Not every British man was a fan of Winston Churchill. When it comes to making short, however, witty axioms moving the heart of listeners, he was clearly second to none. “Never in the field of human conflict was so much owed by so many to so few,” the wartime speech by the former British prime minister, which was dedicated to the Royal Air Force crews, can be found everywhere from the monument celebrating the fight by the British air force to little souvenirs at the Imperial War Museum.
Led by Hermann Goering, the German Air Force made an ambitious attempt to overwhelm the British in the air. Massive aircraft traveled across the Dover Strait, hovering about the skies of major cities in Britain.
The war in the skies of the Dover Strait and Britain was such a dramatic air fight that seemed only possible in a fight against aliens in a sci-fi movie. Set against this battle, the movie “Battle of Britain” reenacts the historic air fights with the help of the fighter pilots who actually participated in the battle. The harmony between the roaring engine sound and the orchestra filled the air, adding weight to the solemn drama.
In fact, however, the epic battle in Britain was fraught with problems stemming from wrong predictions, reckless operations, rigid hierarchy, and incompetent leaders. The Germans focused on providing support for ground forces rather than bombing their strategic targets. Fighter jets were designed to outrace their British counterparts, rendering them lighter and sleeker. This naturally reduced their payloads, making it impossible for them to carry large-sized bombs.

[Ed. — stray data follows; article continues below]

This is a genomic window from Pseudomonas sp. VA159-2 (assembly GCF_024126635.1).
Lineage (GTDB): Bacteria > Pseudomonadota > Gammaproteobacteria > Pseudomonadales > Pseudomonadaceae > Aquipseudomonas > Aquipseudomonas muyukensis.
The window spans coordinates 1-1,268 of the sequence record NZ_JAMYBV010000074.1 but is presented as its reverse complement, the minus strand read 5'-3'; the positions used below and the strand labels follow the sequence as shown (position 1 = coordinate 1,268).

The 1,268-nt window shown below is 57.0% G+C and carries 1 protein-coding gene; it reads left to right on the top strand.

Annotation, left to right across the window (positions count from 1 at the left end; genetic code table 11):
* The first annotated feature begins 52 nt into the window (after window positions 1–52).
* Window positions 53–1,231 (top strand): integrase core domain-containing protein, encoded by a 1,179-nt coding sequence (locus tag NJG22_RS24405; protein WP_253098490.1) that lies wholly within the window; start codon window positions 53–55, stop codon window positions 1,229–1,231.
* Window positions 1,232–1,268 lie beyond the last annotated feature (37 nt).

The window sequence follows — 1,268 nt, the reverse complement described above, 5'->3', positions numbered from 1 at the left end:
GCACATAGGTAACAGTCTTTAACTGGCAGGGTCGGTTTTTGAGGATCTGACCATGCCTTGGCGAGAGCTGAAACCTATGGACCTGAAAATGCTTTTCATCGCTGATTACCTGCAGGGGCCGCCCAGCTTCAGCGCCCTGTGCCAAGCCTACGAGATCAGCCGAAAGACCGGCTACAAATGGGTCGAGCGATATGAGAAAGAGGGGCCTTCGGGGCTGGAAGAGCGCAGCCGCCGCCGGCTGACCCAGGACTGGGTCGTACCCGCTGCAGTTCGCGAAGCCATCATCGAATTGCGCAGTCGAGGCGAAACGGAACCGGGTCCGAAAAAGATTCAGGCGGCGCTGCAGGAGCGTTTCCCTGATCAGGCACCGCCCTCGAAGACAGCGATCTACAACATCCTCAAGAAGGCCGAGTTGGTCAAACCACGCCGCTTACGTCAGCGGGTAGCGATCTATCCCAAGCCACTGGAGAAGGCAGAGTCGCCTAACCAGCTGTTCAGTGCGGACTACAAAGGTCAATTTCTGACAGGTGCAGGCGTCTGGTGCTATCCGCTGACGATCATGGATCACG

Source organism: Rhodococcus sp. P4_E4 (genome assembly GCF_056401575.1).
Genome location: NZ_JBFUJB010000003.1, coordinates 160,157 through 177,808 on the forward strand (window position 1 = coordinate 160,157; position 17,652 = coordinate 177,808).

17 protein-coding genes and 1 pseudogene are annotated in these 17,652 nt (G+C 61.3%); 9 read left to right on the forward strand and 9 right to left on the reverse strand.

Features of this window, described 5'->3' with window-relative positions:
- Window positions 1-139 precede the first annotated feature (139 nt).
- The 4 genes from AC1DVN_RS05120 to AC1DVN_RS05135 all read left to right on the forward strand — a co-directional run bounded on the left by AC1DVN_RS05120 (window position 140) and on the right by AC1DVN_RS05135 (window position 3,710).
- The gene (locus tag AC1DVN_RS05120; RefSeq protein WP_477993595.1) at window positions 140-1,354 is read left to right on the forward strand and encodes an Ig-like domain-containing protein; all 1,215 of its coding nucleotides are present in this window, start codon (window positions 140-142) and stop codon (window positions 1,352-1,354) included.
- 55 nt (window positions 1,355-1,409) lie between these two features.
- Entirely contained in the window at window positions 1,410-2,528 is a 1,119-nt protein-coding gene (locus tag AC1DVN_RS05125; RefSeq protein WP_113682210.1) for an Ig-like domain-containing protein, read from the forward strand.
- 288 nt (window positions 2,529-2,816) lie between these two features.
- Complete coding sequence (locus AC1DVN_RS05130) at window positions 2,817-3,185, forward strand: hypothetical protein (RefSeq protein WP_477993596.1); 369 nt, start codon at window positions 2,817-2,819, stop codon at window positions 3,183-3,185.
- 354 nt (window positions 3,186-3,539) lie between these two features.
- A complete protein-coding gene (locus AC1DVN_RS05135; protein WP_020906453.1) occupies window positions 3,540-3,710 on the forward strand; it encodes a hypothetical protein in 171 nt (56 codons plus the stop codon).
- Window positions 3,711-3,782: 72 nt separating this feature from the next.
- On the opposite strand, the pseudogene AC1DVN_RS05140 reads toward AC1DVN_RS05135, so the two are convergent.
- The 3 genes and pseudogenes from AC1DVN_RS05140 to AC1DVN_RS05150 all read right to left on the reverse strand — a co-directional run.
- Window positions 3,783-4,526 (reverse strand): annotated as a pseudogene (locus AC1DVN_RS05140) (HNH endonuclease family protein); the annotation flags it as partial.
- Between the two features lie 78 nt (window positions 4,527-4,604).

Their attempt to raid the cities and dominate Britain with those fighter jets could be likened to catching a whale with a skinny fishing rod. To make things worse, Commander Goering made yet another crucial mistake. Even among the German soldiers, some thought the design of fighter jets was going towards the wrong direction. And Goering gave an answer: “His Excellency is more interested in the fighters’ number than their design.” Compared to mid-sized jets, it was easier to produce smaller-sized fighter jets in a bulk and at a faster pace. Is this merely an isolated case for a totalitarian country? The answer is no. Things like that are happening even in a democracy like South Korea.
Won-Joo Lee email@example.com